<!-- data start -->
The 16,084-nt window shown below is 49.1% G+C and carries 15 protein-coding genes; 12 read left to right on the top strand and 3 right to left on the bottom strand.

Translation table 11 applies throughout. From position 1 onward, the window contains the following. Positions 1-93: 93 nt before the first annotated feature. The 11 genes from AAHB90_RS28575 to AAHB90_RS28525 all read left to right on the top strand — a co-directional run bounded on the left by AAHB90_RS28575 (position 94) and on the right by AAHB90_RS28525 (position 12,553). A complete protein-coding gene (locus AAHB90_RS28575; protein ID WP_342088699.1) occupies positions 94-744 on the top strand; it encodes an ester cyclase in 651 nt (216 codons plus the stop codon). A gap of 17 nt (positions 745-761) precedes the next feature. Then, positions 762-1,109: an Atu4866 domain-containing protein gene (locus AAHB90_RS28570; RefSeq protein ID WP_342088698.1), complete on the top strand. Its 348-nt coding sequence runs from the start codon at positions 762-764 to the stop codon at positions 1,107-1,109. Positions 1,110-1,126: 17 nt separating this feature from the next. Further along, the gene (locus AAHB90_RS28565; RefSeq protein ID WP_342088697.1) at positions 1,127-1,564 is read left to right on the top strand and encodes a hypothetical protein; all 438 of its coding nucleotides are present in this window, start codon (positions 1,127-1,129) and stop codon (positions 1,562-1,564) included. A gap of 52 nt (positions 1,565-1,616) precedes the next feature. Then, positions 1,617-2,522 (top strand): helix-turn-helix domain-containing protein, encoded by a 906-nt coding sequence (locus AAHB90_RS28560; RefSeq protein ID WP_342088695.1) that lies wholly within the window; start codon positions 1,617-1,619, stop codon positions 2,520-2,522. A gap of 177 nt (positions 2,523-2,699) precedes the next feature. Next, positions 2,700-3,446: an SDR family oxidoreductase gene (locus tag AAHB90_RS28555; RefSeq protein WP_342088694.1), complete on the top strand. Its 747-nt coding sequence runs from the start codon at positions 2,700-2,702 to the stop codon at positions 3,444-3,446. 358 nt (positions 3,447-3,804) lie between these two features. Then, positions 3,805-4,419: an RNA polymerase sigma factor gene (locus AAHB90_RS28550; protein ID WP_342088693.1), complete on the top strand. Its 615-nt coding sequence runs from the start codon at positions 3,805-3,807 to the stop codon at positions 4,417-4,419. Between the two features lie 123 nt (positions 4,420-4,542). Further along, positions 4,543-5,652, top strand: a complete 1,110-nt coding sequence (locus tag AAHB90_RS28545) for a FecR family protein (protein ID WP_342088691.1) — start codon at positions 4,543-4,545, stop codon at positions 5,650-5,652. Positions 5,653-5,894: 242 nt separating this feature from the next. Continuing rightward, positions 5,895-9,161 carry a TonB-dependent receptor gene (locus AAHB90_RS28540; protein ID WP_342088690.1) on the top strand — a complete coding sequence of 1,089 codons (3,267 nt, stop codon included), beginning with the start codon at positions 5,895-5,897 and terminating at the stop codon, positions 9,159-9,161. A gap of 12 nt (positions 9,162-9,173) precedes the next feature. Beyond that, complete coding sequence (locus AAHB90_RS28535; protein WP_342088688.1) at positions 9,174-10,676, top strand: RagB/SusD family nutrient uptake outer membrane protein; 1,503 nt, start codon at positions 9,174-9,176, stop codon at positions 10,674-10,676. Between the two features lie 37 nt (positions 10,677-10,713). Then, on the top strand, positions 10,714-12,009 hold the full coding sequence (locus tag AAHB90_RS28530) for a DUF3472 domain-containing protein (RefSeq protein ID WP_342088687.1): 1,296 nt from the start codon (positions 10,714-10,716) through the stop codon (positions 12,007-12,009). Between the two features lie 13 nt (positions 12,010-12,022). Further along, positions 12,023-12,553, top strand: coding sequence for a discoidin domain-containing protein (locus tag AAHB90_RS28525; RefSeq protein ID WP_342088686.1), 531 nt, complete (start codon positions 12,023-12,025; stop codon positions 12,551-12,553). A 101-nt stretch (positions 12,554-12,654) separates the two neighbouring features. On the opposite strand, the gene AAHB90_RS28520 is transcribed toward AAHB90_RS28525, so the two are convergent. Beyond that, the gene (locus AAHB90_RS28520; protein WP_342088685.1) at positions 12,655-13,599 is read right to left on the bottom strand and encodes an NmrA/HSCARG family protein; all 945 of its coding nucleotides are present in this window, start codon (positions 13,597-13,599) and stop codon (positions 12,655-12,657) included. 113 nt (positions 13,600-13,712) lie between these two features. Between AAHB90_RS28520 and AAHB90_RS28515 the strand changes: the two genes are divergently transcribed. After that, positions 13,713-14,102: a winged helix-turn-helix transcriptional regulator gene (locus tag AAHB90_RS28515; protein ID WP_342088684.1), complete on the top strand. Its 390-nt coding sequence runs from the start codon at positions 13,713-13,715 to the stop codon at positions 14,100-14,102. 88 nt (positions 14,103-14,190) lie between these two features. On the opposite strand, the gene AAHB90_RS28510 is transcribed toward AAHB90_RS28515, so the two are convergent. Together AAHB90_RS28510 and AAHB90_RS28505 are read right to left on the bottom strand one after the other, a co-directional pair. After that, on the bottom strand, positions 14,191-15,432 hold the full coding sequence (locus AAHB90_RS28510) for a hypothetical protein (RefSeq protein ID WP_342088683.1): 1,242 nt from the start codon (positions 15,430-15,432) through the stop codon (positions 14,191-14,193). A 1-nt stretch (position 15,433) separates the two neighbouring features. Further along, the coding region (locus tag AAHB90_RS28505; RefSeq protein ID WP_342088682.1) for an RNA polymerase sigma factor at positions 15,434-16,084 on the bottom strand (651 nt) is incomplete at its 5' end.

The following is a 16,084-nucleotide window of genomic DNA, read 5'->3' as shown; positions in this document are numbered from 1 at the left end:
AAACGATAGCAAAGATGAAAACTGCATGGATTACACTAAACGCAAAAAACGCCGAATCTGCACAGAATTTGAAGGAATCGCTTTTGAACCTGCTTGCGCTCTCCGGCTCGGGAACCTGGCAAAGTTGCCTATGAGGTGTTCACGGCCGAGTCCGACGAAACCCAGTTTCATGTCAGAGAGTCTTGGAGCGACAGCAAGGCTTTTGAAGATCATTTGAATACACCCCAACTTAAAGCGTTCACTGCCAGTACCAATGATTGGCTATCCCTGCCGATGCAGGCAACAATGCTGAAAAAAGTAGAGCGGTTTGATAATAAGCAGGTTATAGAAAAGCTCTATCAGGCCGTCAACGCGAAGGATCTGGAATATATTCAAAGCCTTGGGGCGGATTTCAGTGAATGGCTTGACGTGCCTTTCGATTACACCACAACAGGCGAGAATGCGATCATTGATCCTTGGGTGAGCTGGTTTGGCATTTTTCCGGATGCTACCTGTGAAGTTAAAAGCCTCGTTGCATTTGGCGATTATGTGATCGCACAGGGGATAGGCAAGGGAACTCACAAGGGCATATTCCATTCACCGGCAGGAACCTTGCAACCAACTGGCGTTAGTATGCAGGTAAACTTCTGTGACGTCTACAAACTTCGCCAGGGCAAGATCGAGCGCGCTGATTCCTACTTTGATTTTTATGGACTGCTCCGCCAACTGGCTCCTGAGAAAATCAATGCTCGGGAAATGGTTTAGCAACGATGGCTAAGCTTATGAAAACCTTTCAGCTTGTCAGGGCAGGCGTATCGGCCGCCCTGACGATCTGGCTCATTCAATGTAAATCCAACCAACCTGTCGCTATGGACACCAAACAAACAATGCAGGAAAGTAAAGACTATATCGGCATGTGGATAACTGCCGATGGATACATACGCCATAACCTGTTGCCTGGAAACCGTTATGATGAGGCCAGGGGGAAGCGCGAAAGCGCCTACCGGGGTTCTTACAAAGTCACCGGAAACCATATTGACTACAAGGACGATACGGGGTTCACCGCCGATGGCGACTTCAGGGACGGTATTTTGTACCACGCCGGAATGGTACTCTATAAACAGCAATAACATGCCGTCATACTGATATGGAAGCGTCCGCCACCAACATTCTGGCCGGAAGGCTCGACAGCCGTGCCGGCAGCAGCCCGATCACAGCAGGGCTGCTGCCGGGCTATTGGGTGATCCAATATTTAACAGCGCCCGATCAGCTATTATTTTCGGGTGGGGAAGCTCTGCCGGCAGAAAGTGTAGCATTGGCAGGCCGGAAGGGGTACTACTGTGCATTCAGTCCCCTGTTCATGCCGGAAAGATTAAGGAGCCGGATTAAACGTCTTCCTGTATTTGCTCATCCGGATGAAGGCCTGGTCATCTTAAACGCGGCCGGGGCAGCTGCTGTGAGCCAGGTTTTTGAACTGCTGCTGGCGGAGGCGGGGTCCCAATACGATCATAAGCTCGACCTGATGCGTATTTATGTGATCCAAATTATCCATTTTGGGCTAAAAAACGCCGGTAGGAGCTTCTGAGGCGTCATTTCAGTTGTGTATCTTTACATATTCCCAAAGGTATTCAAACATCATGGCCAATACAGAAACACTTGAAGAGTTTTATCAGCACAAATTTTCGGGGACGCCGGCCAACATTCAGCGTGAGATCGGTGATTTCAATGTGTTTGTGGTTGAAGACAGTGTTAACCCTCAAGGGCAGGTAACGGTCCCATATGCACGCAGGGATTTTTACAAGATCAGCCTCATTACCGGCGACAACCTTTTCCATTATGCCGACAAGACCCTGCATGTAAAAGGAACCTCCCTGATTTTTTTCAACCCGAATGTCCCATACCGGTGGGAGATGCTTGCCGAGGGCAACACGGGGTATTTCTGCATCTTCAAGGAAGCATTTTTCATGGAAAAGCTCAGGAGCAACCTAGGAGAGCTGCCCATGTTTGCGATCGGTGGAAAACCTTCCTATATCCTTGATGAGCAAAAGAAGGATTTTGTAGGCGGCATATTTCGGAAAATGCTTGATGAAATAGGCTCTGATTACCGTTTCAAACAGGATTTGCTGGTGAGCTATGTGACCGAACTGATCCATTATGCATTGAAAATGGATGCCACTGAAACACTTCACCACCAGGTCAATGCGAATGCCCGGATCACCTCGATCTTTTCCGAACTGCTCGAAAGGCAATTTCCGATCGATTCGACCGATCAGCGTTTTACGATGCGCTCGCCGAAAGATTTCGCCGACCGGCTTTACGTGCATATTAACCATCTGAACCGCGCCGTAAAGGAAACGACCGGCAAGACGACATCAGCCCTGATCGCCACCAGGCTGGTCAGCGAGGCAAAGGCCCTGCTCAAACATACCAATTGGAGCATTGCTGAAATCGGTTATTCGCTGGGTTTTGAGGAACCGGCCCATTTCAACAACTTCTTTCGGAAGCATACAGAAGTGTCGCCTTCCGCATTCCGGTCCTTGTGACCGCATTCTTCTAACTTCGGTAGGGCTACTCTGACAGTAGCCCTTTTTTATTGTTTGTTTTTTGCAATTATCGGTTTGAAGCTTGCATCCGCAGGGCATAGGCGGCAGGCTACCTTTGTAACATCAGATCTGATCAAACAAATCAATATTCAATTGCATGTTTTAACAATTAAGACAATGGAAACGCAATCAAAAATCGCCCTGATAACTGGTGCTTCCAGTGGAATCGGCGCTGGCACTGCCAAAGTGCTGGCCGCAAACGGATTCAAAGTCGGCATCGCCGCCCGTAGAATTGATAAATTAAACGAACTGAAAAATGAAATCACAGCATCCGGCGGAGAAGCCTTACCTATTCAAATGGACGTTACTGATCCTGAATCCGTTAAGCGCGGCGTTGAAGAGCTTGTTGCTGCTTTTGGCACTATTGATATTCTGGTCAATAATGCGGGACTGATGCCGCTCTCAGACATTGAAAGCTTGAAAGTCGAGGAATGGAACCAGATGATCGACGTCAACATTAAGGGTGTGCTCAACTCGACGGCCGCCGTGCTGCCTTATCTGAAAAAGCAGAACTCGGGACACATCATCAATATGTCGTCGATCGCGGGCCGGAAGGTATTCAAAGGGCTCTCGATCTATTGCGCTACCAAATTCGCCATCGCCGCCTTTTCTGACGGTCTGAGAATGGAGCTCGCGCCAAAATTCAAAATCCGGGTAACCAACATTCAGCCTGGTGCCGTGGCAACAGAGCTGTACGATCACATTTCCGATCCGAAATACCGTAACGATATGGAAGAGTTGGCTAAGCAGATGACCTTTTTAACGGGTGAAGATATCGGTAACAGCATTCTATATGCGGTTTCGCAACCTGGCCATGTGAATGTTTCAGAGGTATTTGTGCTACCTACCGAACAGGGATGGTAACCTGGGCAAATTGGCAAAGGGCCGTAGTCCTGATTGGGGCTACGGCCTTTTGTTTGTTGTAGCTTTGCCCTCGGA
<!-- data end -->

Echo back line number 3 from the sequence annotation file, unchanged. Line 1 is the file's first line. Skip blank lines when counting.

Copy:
The following is a 16,084-nucleotide window of genomic DNA, read 5'->3' as shown; positions in this document are numbered from 1 at the left end: